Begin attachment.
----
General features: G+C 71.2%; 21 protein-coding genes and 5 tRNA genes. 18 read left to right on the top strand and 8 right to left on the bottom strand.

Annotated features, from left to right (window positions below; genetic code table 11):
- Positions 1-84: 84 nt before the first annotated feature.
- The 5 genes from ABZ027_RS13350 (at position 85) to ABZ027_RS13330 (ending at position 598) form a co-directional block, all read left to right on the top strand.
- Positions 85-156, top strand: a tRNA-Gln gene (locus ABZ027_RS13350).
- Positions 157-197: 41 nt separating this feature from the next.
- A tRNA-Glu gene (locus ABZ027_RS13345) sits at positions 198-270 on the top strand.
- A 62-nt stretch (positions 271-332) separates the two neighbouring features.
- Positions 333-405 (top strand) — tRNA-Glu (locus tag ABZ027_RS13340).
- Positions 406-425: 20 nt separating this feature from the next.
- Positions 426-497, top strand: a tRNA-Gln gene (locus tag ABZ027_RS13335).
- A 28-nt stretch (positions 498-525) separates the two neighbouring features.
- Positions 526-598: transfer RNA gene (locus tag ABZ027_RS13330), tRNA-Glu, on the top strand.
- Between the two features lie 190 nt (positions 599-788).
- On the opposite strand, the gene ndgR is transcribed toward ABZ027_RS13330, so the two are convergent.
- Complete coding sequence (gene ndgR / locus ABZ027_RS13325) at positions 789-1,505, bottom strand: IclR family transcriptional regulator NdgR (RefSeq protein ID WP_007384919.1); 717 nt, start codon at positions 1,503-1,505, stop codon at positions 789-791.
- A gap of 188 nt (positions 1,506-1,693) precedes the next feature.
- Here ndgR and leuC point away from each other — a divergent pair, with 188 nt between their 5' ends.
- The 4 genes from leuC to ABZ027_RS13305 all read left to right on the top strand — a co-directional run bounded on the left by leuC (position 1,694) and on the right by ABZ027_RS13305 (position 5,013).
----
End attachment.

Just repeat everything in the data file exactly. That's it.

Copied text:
General features: G+C 71.2%; 21 protein-coding genes and 5 tRNA genes. 18 read left to right on the top strand and 8 right to left on the bottom strand.

Annotated features, from left to right (window positions below; genetic code table 11):
- Positions 1-84: 84 nt before the first annotated feature.
- The 5 genes from ABZ027_RS13350 (at position 85) to ABZ027_RS13330 (ending at position 598) form a co-directional block, all read left to right on the top strand.
- Positions 85-156, top strand: a tRNA-Gln gene (locus ABZ027_RS13350).
- Positions 157-197: 41 nt separating this feature from the next.
- A tRNA-Glu gene (locus ABZ027_RS13345) sits at positions 198-270 on the top strand.
- A 62-nt stretch (positions 271-332) separates the two neighbouring features.
- Positions 333-405 (top strand) — tRNA-Glu (locus tag ABZ027_RS13340).
- Positions 406-425: 20 nt separating this feature from the next.
- Positions 426-497, top strand: a tRNA-Gln gene (locus tag ABZ027_RS13335).
- A 28-nt stretch (positions 498-525) separates the two neighbouring features.
- Positions 526-598: transfer RNA gene (locus tag ABZ027_RS13330), tRNA-Glu, on the top strand.
- Between the two features lie 190 nt (positions 599-788).
- On the opposite strand, the gene ndgR is transcribed toward ABZ027_RS13330, so the two are convergent.
- Complete coding sequence (gene ndgR / locus ABZ027_RS13325) at positions 789-1,505, bottom strand: IclR family transcriptional regulator NdgR (RefSeq protein ID WP_007384919.1); 717 nt, start codon at positions 1,503-1,505, stop codon at positions 789-791.
- A gap of 188 nt (positions 1,506-1,693) precedes the next feature.
- Here ndgR and leuC point away from each other — a divergent pair, with 188 nt between their 5' ends.
- The 4 genes from leuC to ABZ027_RS13305 all read left to right on the top strand — a co-directional run bounded on the left by leuC (position 1,694) and on the right by ABZ027_RS13305 (position 5,013).